— Players that qualify as homegrown signings must have trained at least one year in the team’s youth development program and actively participated at least 80 days. If they qualify, they can be signed without being subject to the draft (e.g. Sean Okoli and Aaron Kovar this year).
— Intraleague loans are new this year, as we saw with Eriq Zavaleta going to Chivas USA, and here are some parameters: the player must be 24 years old or younger at the time of the loan, MLS teams can loan out one player per season, the loan has to be before May 12, the player has to stay for the whole season and can’t play against his former team, and loans can include an option to buy.
— The primary transfer window is open until May 12 this year (it was May 6 last year). The summer transfer window is from July 8 to August 6 (a slight change from last year’s July 9 to August 8). Windows mark when teams and league can acquire players registered and signed in other leagues around the world.
— The roster freeze is Sept. 15 at 2 p.,m., meaning no more acquisitions, cuts, trades, moves to the disabled list or anything until after MLS Cup. The only exception is a case of extreme hardship (e.g. all your goalkeepers are injured) and that’s up to the discretion of the league.
— Team begin with eight international roster slots, but those can be traded. Seattle, for example, has seven after trading one to Montreal for Lamar Neagle. Foreign players with a green card do not count toward the total (e.g. Leo Gonzalez).
— For Montreal, Toronto and Vancouver, Americans and Canadians count as domestic players on the roster, but those teams must have at least three Canadians on the team (including permanent residents).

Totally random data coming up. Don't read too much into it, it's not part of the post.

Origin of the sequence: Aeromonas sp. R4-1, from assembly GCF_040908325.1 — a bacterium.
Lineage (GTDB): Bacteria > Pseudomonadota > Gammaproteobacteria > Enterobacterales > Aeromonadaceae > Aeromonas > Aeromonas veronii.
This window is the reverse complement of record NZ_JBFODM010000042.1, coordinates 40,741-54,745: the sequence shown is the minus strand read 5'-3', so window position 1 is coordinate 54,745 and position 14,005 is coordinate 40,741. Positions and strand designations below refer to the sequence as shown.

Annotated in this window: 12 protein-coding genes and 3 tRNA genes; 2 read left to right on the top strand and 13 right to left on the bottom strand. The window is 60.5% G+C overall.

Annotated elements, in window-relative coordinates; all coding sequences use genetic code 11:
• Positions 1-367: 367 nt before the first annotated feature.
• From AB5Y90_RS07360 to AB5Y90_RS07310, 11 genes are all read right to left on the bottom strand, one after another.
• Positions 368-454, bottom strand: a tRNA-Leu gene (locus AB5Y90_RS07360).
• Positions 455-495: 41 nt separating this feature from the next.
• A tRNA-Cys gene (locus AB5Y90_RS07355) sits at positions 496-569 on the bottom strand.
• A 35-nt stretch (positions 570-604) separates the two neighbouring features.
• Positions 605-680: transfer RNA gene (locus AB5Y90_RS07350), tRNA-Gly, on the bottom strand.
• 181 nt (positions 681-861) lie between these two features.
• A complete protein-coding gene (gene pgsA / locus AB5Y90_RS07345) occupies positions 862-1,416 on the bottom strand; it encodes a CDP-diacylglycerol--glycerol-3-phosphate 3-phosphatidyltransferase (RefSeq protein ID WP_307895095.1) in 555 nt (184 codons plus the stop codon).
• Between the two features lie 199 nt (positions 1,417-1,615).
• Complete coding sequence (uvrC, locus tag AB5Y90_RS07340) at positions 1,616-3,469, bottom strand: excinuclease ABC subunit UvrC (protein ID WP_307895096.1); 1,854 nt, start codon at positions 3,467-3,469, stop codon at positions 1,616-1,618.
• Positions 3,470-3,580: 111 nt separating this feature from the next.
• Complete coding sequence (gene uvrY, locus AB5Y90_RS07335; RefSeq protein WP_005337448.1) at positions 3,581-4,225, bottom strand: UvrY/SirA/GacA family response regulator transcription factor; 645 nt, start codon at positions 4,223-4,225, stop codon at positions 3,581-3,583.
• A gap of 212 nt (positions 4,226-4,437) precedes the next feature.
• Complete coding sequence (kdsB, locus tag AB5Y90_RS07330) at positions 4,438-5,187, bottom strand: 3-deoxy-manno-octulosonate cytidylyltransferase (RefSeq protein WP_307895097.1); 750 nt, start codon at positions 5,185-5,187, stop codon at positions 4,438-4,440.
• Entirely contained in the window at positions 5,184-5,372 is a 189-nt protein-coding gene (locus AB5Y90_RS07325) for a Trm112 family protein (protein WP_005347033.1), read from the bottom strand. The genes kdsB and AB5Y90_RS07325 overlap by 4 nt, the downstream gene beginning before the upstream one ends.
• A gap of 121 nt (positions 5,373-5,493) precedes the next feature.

— Allocation money is always a bit confusing, but teams accrue it by missing the playoffs, transferring a player outside of MLS for a profit, being an expansion team, qualifying for CONCACAF Champions League and as part of other teams paying a $150,000 surcharge for a third DP slot. Allocation money, which can be acquired in trades, is often used to buy down the cap hit on contracts, but can also be used to sign new players to the league or re-sign current players. The amounts teams have accrued or acquire in trades are never made public, unless sleuthed out by a fine MLS journalist.
— Lastly, players with contracts that aren’t fully guaranteed can be waived before July 1 to open up cap space. Same as last year.
— I hope this helps, and let me know if something looks wrong (it was a lot of back and forth with the 2013 and 2014 rules). Check out this link for more information on things like right of first refusal (e.g. a team retains the rights to unsigned college players for two years), weighted lotteries, injured list rules, waivers, the Re-Entry Process, contract buyouts (which could happen with Shalrie Joseph) and more. For information on things like the schedule and playoff format, which stayed mostly the same (outside of the away-goals tiebreaker) go here.